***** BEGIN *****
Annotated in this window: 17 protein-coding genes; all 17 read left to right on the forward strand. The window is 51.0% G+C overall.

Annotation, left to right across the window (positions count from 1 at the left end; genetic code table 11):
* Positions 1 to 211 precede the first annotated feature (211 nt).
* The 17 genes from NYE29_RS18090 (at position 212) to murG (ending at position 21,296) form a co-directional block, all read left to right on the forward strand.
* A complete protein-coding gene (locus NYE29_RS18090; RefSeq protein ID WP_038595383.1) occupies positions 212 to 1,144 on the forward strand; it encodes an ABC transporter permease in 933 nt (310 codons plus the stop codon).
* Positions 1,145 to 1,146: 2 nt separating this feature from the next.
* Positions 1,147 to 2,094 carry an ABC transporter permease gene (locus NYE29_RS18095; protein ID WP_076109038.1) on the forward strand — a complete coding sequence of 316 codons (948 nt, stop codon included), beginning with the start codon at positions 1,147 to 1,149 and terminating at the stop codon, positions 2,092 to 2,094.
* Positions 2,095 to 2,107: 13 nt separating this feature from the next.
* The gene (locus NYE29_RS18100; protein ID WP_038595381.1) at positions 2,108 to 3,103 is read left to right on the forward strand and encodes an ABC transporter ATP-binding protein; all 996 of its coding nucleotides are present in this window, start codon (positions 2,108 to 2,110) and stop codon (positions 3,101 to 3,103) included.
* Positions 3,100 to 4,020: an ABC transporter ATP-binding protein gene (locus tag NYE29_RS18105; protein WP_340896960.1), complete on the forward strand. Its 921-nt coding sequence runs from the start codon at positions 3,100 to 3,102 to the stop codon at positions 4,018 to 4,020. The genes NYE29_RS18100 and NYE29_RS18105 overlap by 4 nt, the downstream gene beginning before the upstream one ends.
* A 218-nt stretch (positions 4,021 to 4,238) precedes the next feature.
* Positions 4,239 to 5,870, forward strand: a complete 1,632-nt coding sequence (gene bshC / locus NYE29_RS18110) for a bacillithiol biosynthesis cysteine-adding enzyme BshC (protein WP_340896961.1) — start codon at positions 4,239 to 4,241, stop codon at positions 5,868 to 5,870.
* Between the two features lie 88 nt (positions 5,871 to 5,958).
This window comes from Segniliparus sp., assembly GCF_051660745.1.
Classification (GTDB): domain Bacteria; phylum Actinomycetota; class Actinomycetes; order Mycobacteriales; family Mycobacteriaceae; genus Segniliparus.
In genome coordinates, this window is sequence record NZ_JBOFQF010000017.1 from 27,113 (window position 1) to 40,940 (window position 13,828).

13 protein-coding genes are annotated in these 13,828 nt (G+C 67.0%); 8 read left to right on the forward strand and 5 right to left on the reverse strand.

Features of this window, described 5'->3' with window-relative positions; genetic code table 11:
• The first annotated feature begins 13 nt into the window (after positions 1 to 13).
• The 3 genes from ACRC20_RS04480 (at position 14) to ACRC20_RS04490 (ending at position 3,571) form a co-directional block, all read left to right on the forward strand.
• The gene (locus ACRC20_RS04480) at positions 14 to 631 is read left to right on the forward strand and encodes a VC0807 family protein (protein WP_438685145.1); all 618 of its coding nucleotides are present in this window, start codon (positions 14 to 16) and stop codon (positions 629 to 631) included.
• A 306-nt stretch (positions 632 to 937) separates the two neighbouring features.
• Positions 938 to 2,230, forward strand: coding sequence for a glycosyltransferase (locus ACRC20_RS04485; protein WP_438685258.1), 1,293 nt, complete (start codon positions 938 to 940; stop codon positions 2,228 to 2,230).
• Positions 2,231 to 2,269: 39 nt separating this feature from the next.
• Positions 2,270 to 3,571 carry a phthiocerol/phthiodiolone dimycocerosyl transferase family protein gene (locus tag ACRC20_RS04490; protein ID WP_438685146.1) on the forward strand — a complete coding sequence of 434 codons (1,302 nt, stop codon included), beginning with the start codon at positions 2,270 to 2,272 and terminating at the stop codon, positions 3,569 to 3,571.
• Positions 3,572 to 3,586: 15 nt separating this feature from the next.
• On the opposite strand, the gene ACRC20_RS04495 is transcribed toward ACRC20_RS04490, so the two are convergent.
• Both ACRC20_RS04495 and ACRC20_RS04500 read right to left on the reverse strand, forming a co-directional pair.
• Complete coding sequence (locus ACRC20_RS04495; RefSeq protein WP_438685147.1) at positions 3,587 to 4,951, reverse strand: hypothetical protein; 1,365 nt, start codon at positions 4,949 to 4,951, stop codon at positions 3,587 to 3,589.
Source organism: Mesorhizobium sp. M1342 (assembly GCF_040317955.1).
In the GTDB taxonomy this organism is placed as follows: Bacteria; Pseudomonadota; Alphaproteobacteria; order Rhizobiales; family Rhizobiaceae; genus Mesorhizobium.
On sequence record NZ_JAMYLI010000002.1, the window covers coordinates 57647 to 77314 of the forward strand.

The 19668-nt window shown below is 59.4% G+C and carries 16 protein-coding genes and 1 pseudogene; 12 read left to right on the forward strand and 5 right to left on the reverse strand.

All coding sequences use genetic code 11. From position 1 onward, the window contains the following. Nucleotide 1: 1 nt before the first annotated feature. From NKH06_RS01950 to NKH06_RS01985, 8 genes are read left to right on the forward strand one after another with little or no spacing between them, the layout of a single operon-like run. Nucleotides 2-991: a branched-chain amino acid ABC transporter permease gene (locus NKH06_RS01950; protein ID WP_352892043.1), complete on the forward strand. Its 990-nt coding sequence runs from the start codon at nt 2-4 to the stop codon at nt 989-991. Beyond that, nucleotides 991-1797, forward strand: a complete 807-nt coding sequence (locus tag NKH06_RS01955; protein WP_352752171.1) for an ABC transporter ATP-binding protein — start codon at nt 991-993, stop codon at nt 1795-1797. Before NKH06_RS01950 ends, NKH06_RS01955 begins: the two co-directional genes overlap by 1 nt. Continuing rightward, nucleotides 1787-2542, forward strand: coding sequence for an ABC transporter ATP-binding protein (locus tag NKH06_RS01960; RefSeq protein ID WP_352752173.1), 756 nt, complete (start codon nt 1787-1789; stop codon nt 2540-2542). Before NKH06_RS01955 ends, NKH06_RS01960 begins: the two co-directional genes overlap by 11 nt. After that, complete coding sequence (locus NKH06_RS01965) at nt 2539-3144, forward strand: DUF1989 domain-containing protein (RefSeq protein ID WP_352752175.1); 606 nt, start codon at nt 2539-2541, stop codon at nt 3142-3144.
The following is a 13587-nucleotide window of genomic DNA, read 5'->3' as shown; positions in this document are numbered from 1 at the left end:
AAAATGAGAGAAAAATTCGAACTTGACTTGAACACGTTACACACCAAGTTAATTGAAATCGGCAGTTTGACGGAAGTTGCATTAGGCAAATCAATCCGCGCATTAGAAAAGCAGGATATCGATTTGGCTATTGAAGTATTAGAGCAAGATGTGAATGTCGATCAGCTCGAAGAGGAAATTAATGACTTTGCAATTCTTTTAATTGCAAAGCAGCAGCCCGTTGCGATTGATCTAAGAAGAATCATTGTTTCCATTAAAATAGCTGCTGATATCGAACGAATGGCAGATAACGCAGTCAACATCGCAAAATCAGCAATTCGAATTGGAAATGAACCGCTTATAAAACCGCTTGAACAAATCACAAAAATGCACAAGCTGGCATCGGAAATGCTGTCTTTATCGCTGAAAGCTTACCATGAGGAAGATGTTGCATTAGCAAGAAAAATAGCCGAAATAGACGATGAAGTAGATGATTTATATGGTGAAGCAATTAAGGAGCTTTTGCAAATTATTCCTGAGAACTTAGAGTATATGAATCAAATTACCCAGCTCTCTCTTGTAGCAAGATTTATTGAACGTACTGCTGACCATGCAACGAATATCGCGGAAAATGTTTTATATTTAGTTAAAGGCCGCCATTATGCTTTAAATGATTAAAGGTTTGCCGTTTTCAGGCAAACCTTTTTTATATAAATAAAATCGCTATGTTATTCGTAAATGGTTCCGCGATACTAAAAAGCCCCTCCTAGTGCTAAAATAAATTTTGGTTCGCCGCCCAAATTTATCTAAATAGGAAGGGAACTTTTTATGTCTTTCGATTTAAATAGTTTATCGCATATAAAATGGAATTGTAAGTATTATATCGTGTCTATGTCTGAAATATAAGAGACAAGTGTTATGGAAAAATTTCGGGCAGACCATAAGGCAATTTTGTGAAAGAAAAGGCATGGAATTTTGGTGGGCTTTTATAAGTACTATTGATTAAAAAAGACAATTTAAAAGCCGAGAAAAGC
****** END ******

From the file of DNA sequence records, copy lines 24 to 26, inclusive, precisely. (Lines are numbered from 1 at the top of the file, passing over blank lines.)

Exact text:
• Positions 2,231 to 2,269: 39 nt separating this feature from the next.
• Positions 2,270 to 3,571 carry a phthiocerol/phthiodiolone dimycocerosyl transferase family protein gene (locus tag ACRC20_RS04490; protein ID WP_438685146.1) on the forward strand — a complete coding sequence of 434 codons (1,302 nt, stop codon included), beginning with the start codon at positions 2,270 to 2,272 and terminating at the stop codon, positions 3,569 to 3,571.
• Positions 3,572 to 3,586: 15 nt separating this feature from the next.